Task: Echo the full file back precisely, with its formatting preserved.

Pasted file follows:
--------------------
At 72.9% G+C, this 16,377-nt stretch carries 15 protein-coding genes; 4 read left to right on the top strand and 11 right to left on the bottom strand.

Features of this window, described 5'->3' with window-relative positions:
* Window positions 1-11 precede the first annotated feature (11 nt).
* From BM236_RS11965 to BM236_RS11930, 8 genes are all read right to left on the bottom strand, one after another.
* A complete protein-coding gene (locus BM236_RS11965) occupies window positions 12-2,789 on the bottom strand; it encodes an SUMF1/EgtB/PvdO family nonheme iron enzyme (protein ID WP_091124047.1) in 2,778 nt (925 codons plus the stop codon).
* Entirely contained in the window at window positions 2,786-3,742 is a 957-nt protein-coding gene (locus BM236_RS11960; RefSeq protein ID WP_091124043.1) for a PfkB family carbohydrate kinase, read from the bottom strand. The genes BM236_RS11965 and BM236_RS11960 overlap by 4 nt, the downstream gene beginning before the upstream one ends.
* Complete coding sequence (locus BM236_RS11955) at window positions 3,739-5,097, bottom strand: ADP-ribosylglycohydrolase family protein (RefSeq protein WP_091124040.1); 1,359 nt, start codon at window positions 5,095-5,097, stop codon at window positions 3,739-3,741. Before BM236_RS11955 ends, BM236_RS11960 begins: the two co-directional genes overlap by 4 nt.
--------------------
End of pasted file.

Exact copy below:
At 72.9% G+C, this 16,377-nt stretch carries 15 protein-coding genes; 4 read left to right on the top strand and 11 right to left on the bottom strand.

Features of this window, described 5'->3' with window-relative positions:
* Window positions 1-11 precede the first annotated feature (11 nt).
* From BM236_RS11965 to BM236_RS11930, 8 genes are all read right to left on the bottom strand, one after another.
* A complete protein-coding gene (locus BM236_RS11965) occupies window positions 12-2,789 on the bottom strand; it encodes an SUMF1/EgtB/PvdO family nonheme iron enzyme (protein ID WP_091124047.1) in 2,778 nt (925 codons plus the stop codon).
* Entirely contained in the window at window positions 2,786-3,742 is a 957-nt protein-coding gene (locus BM236_RS11960; RefSeq protein ID WP_091124043.1) for a PfkB family carbohydrate kinase, read from the bottom strand. The genes BM236_RS11965 and BM236_RS11960 overlap by 4 nt, the downstream gene beginning before the upstream one ends.
* Complete coding sequence (locus BM236_RS11955) at window positions 3,739-5,097, bottom strand: ADP-ribosylglycohydrolase family protein (RefSeq protein WP_091124040.1); 1,359 nt, start codon at window positions 5,095-5,097, stop codon at window positions 3,739-3,741. Before BM236_RS11955 ends, BM236_RS11960 begins: the two co-directional genes overlap by 4 nt.